Slightly more than two months after the President’s economic recovery plan was signed into law with billions for energy efficiency and green building—energy efficiency and climate change are once again on Congress’ radar. House and Senate leaders are targeting consideration of energy and climate change legislation later this year and Members of Congress have released a flurry of related proposals in recent weeks. With environmental, economic, and social prosperity at the very core of its mission, the U.S. Green Building Council (USGBC) is working closely with Congress to develop and advance incentives that tap the potential of existing buildings to reduce our nation’s environmental footprint and create good, green jobs.

In late March, Congressman Peter Welch (VT), joined by USGBC and other stakeholders, announced the introduction of the Retrofit for Energy and Environmental Performance Program Act (REEP Act). The REEP Act, supported by 30 additional Members of Congress, would provide funds to support the creation of state retrofitting programs for existing homes and commercial buildings. Under the program, states would administer grants, revolving loans, or other incentives to homeowners who achieve a more than 10% reduction in building energy use and commercial building owners who achieve at least a 20% reduction through retrofitting measures. Increased incentives would be available for achievement of higher levels of energy efficiency, and states could offer additional incentives for demonstrated improvements in water efficiency, among other environmental attributes. The REEP program was included within a larger draft of climate and energy legislation that was released for discussion by House leaders in late March.

Michelle Moore, USGBC Senior Vice President for Policy & Public Affairs, praised the REEP Act as an important step toward retrofitting America’s 126 million existing homes and buildings.

“High efficiency green retrofits can save at least $160 billion and create 2.5 million jobs,” Moore said. “Congressional incentives such as Congressman Welch’s translate into action and base federal investments on actual performance.”

Rep. Welch’s proposal embraces the creation of public revolving loan funds as one of the options for financing retrofitting projects—a concept long championed by USGBC. In this model, loans are repaid by building owners back into the central fund through either an assessment on the owner’s property taxes or other means. Repayment amounts are correlated with the anticipated cost savings from retrofitting measures, allowing owners to realize the financial as well as environmental benefits of the projects. Repayments from completed projects are then used to finance additional retrofitting projects.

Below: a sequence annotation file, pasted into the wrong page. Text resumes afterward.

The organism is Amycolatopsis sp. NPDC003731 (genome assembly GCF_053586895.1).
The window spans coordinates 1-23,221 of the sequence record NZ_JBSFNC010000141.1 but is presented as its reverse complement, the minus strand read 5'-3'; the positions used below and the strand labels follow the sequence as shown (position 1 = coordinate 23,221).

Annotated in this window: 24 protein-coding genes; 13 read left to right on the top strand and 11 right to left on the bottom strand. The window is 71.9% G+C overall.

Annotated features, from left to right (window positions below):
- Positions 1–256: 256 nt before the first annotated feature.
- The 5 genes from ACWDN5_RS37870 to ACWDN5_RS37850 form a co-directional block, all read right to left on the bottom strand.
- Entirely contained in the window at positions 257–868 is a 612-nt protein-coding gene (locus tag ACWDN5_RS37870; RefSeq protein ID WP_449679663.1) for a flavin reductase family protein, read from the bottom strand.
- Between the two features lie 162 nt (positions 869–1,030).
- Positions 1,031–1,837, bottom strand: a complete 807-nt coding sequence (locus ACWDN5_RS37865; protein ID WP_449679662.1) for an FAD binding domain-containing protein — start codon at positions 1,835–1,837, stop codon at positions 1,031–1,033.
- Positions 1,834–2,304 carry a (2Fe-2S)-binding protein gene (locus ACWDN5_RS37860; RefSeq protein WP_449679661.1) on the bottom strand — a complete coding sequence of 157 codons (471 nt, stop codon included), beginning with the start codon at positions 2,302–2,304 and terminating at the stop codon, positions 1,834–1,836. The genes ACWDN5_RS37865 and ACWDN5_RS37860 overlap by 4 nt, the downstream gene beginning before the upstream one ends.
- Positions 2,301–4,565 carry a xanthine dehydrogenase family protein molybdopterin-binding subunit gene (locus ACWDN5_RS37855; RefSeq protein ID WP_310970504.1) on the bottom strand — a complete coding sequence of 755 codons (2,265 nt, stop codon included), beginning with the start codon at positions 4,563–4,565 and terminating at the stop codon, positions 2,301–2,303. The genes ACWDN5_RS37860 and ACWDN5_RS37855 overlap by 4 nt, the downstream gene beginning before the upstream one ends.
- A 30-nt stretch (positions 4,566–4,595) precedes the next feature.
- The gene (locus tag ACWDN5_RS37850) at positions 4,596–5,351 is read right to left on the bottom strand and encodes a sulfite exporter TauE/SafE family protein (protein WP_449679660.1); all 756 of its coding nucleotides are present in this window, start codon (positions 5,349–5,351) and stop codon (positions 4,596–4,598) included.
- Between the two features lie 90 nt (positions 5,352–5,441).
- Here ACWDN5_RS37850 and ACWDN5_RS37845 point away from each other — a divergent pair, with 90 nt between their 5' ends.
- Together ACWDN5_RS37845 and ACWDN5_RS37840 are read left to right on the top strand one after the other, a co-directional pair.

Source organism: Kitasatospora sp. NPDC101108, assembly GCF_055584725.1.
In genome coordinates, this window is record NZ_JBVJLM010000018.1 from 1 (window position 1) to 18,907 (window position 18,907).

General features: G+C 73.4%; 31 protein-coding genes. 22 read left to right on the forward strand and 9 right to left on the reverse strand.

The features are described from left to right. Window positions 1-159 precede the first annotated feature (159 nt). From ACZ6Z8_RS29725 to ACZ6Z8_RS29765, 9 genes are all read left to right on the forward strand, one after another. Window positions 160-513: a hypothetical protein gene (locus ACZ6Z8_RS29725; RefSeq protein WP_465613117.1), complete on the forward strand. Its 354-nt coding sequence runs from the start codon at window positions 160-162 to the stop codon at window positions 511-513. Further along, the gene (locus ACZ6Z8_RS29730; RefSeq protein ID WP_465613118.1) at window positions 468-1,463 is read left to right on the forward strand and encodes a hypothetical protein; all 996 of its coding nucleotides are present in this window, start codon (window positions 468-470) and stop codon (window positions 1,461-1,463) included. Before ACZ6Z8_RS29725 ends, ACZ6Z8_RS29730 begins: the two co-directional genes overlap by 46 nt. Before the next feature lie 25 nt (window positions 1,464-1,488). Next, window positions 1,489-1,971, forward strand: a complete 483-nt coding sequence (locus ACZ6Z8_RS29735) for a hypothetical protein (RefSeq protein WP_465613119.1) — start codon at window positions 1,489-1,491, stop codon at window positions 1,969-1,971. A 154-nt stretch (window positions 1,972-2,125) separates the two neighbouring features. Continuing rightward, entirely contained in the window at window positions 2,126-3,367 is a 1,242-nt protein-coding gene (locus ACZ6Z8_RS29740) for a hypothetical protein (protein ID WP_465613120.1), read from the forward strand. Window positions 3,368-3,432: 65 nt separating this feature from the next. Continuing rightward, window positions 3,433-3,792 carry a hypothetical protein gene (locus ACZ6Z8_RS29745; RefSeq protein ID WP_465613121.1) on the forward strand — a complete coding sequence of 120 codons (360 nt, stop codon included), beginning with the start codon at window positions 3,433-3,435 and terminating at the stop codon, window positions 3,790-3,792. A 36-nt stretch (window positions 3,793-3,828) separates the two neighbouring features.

“Revolving loan funds are an innovative, fiscally responsible model for driving high-efficiency green retrofits,” added Moore. “Revolving loan funds have proven effective in small towns, bigger cities, and campus settings. They work, they’re scalable, and they make common sense.”

Other legislation on the move and supported by USGBC is the National Home Energy Savings Revolving Fund Act, sponsored by Rep. Chris Van Hollen (MD). The bill would provide $10 billion (divided over two years) for a National Home Energy Savings Revolving Loan Fund that would administer funds to local governments to support revolving loans for homeowners who undertake energy efficiency improvements. Rep. Van Hollen also has proposed the creation of a national Green Bank to catalyze investment in clean energy and energy efficiency projects. That proposal (H.R. 1698) would authorize $10 billion in green bonds from the U.S. Treasury as initial capitalization for a national green bank.

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Federal Agencies Release Billions in Recovery Funds, Issue Guidance on Implementation

For more than a decade, USGBC and its members have worked to create buildings and communities that reflect our shared values and our commitment to an environmentally and socially responsible, healthy, and prosperous environment. We are now witnessing the transformative power of this work.